published: 10 /
In our series, in which our writers celebrate ten songs that made them love a favourite band or artist, Cila Warncke raises a glass to Liverpudlian post-punks Echo And The Bunnymen
Some bands are linked to an event or time in life; others, to a person. Echo & The Bunnymen entered my consciousness when I was about eight, via an album cover pinned to my brother’s bedroom wall. ‘Echo & the Bunnymen’, their eponymous 1987 album – was to the right of U2’s ‘The Unforgettable Fire’ and above Depeche Mode’s ‘Some Great Reward’. In grainy black-and-white, Ian McCulloch’s inkwell-explosion hair, eyes downcast beneath thick brows, gave a general impression of dark wool and wind-chill. Yet the music encoded in that vinyl dazzled. It made sense that my brother, the coolest person I knew, bought an overcoat and grew his hair. Who wouldn’t want to be them?
My brother moved out when I was 12; for the next few years we saw little of each other. I bought Sting’s ‘Fields of Gold’ compilation. Possibly in despair, he compiled CDs for me. Those songs – Echo, New Order, Depeche Mode – were the basis for a new relationship. More than siblings, we became musical co-conspirators. These 10 songs, only a sliver of Echo’s expansive oeuvre, encode a deep friendship. Apart from their personal significance their freshness, verve and originality make a case that Echo were the seminal New Wave band. Let’s run with those dancing horses.
1. 'Over You' ('Echo & The Bunnymen', 1987)
This was the perfect tune for an eight-year-old: brisk, catchy, with articulate, memorable lyrics. Little wonder that, on rediscovering it years later, I knew all the words. Over You undercuts (deliberately, one hopes) the earnestness of the album cover. It also proof of the iconic band’s unassailable pop nous.
2. 'Lips Like Sugar' ('Echo & The Bunnymen', 1987)
Its shimmering opening chords still make me reach over and turn up the volume, 30-odd years after it spun into my consciousness. Champagne-bright, the music waltzes with McCulloch’s crystaline voice to create a blown-glass confection of a song that can’t, to my ears, help but be romantic – obligatory heartbreak reference notwithstanding.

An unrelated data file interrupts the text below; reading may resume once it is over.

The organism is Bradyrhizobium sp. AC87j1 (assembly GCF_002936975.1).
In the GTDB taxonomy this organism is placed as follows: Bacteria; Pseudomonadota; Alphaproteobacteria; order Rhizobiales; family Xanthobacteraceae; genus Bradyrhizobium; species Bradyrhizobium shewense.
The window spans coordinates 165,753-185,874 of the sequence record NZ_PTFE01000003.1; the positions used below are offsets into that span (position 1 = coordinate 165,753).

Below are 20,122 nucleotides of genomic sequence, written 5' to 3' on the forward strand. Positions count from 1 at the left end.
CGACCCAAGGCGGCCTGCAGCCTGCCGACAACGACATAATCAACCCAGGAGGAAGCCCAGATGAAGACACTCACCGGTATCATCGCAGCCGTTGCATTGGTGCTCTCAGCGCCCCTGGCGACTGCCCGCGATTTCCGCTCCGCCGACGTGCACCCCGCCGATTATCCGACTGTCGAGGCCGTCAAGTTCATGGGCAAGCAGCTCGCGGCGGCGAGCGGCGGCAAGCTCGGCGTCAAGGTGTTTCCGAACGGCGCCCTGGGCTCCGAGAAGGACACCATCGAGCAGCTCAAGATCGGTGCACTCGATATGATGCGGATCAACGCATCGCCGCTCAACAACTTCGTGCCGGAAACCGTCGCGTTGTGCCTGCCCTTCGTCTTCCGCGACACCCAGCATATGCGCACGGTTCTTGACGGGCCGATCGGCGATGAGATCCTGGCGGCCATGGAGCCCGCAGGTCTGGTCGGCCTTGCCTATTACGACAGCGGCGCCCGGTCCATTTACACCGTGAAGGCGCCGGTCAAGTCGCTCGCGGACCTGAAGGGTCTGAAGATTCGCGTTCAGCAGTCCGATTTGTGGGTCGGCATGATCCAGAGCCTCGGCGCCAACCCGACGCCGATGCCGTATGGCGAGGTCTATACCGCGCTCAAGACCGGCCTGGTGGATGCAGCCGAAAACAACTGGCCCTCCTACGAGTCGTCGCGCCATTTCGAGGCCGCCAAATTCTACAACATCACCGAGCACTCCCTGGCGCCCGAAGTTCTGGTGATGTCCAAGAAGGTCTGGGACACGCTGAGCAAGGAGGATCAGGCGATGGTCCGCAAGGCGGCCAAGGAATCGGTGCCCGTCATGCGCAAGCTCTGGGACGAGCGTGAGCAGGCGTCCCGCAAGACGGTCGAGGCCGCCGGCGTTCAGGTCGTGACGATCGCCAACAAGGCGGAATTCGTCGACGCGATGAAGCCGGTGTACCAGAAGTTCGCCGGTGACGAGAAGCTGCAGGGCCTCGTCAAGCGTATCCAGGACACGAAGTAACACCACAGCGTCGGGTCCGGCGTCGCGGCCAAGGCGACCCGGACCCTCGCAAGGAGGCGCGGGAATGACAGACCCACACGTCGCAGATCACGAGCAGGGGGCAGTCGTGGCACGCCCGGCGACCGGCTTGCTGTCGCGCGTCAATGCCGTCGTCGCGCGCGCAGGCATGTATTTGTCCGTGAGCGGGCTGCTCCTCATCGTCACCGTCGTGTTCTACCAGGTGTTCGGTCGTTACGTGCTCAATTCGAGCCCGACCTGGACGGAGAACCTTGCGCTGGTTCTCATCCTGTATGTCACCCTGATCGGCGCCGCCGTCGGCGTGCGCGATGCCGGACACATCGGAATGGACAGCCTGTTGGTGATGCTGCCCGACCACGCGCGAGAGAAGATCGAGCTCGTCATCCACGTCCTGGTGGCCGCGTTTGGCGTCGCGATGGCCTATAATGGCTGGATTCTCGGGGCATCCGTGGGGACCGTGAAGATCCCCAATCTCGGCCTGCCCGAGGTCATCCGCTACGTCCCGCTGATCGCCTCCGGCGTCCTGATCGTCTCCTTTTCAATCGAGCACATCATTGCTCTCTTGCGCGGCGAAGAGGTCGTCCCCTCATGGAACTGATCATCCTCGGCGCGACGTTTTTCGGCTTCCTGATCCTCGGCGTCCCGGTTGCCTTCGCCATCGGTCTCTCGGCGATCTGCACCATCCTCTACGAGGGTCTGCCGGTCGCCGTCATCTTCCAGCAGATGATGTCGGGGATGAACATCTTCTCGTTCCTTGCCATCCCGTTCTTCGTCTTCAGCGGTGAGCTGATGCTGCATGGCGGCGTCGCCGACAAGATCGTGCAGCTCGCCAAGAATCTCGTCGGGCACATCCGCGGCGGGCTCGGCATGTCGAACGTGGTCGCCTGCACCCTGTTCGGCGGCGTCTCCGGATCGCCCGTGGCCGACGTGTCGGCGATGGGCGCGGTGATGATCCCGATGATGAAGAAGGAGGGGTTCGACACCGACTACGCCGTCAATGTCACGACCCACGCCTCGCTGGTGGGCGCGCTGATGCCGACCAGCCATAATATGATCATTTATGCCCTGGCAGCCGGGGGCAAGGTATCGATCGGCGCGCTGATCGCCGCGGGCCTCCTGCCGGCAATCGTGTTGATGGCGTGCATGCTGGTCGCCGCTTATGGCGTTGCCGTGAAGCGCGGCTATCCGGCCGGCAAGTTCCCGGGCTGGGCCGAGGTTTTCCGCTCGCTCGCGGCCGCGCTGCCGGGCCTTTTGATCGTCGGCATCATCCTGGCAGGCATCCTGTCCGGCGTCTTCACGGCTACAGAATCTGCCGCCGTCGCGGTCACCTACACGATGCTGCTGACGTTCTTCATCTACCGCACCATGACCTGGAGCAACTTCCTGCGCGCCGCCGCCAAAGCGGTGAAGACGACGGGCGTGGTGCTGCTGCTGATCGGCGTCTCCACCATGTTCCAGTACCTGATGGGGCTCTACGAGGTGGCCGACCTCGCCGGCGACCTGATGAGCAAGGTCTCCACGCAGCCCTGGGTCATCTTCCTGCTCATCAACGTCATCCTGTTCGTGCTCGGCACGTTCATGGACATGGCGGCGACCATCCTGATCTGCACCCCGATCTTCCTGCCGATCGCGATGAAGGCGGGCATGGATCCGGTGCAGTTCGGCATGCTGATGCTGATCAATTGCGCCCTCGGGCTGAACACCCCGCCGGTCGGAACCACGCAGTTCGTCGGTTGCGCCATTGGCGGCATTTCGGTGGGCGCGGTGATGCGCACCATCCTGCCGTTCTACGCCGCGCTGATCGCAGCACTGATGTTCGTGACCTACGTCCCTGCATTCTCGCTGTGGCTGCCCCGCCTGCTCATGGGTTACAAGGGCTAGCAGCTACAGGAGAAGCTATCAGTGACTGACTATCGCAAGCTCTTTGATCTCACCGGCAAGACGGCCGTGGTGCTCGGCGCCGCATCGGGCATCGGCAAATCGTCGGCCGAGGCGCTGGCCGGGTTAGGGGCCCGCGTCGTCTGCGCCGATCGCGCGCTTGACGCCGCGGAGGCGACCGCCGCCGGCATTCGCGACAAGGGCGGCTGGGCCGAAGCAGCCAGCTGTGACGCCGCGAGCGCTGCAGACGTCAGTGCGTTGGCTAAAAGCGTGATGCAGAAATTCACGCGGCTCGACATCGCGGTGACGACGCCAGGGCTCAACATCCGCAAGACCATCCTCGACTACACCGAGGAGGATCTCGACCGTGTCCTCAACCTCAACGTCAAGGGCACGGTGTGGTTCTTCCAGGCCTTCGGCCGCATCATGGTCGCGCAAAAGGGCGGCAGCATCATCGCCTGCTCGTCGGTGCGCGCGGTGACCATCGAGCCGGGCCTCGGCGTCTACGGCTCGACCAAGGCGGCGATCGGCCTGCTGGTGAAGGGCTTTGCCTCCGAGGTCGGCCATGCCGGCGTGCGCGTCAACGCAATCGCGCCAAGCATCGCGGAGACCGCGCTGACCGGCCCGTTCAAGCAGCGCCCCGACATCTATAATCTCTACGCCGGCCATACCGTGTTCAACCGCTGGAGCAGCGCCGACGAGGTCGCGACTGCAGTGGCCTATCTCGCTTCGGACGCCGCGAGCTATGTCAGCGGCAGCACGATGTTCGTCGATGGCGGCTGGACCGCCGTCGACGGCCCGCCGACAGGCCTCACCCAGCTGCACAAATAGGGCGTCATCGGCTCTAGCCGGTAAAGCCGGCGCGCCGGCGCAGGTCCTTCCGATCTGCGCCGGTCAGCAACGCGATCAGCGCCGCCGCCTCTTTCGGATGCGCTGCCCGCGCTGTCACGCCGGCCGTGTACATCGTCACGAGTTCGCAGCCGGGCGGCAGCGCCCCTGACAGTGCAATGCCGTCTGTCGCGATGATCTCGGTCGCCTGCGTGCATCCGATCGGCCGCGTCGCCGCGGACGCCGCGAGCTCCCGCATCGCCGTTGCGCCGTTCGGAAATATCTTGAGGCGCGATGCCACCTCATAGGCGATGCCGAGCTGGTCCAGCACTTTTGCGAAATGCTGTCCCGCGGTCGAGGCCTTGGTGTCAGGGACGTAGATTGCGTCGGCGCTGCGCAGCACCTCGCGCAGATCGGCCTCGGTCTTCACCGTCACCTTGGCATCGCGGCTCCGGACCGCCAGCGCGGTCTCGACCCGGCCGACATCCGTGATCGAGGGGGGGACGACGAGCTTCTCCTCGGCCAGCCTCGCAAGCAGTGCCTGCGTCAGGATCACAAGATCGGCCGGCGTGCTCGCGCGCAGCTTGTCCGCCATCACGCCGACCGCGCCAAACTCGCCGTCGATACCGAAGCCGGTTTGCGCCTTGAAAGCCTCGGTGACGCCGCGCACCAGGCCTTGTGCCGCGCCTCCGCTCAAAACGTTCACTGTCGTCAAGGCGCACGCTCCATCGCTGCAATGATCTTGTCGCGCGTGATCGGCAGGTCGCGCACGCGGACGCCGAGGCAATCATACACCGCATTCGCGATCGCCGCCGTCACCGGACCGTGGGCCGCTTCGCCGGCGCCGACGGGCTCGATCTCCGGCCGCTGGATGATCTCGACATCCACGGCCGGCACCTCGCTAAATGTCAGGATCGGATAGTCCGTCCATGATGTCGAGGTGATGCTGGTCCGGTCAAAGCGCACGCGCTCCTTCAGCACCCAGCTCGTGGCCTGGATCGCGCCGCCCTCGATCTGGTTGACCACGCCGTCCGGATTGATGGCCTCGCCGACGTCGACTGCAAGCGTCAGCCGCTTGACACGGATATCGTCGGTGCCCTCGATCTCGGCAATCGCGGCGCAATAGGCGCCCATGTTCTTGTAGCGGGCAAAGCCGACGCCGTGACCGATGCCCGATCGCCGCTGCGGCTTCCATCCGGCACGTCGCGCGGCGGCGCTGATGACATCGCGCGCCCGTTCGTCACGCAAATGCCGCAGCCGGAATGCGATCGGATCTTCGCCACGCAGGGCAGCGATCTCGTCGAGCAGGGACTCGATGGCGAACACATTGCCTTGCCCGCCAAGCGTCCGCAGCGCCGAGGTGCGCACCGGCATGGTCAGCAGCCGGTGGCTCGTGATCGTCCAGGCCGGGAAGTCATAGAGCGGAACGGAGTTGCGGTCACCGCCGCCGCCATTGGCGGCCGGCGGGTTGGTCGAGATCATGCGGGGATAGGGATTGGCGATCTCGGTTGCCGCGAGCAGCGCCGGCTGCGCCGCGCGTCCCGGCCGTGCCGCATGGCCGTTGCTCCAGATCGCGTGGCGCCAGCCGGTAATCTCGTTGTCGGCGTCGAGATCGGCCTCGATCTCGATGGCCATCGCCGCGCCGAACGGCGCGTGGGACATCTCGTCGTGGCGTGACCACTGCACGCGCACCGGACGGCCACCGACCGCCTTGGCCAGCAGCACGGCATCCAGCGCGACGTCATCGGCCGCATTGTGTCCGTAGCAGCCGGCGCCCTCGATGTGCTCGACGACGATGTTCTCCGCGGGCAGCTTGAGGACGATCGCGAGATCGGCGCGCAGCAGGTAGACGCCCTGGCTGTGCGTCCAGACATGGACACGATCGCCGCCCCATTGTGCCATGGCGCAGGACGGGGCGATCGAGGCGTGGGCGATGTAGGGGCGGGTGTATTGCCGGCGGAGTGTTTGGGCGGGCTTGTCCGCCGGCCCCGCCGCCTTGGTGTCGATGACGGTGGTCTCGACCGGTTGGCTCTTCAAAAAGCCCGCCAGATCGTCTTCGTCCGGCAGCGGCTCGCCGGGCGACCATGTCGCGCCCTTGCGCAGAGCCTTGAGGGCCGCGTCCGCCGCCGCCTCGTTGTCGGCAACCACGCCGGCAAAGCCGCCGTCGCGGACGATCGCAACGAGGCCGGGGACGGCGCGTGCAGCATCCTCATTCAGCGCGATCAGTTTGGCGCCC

3. 'Seven Seas' ('Ocean Rain', 1984)
At some point in the Noughties, I asked aloud: “Why did U2 become the stadium act?” The Dublin lads triumph in the ‘80s battle for six-string supremacy is baffling when this sparkling guitar intro blossoms into a dark flower of a bass line and McCulloch begins his incantory chanting. In true Echo style, it weaves together intimacy and ambition, holding up as a sing-along without slipping into bombast.
4. 'Bring on the Dancing Horses' ('Songs to Learn & Sing', 1985)
It is tempting to describe every song on this list as quintessential Echo – yet this one perhaps most deserves that title. Film buffs of a certain age will recognise its chugging groove and surreal lyrics thanks to its appearance on the soundtrack of John Hughes’ 1986 teen flick turned cult classic ‘Pretty in Pink’. Like the film, it evokes an emotional and physical ambiance that is no less vivid for being of its time.
5. 'The Killing Moon' ('Ocean Rain', 1984)
In ‘Bird by Bird’ Anne Lamott remarks on the marvel of meeting someone who, “you know absolutely to be an independently operating part of the Whole that goes on all the time inside yourself”. When I met my partner Andrew I knew he was an Echo fan. Turns out he had, in fact, hung out with Ian, even tried on his trademark specs. This we discovered driving across Menorca; speeding, actually, late for a flight; swigging a bottle of red wine while belting out ‘The Killing Moon’.
6. 'Silver' ('Ocean Rain', 1984)
When writing this, Andrew and I were discussing out top Echo tunes. ‘Silver’ has always been one of my favourites and, for him, it is pinned to a vibrant memory: “Ocean Rain is probably the first Echo album I remember shoplifting in HMV, Market Street, Manchester,” he said. “I was 14 and the first track, ‘Silver’, was a tune my newly deepened voice could sing along to (at least I thought so). The vocals were uplifting and journeyed along with my first proper romance – a girl from Newton Heath. I thought the lyrics were about us – teenagers!”
7. 'The Game'/'Blue Blue Ocean' ('Echo & The Bunnymen', 1987)
This is cheating, slightly, but I couldn’t choose between these two. Opening cut ‘The Game’ whisks you into the Echo world – a quick-stepping pop song packed with casually delivered aperçus that burrow into your inner ears. ‘Blue Blue Ocean’ catches a different mood, weaving a spell as hypnotic and insistent as waves breaking on a beach.
8. 'People Are Strange' (Single, 1987)
Another soundtrack cut, this appeared on The Lost Boys, cementing the band’s glittering spot in the 80s off-beat film firmament. It is also the sound of one set of strangers recognising – and saluting – another. McCulloch gives the Doors’ petulant classic a knowing, empathetic update that surpasses the original without trying to supplant it.
9. 'Ocean Rain'('Ocean Rain', 1984 – Live 2008 version)
Growing up on the central Oregon coast, ocean and rain were dreary facts life. Yet somehow, here, they are rendered mysterious and powerful. McCulloch’s vocals refract through the spare musical backdrop, ethereal and luminous as a lighthouse beam in dark fog. ‘Ocean Rain’ – like the album – refuses to age. There is a touch more grit in the 2008 live version, but it only adds to its grace.
10. 'Nothing Lasts Forever' ('Evergreen', 1997)
The band’s rebirth in the second half of the 90s coincided with my leaving home and heading to university. ‘Nothing Lasts Forever’ was the perfect foil for this transition. Its lyrics – “I want it now… not the promises of what tomorrow brings” – could have been written for my impatient teenage self, eager for new experiences and horizons. Then, and now, the chorus rings as both blessing and curse: nothing ever lasts forever. Except, we hope, love and music.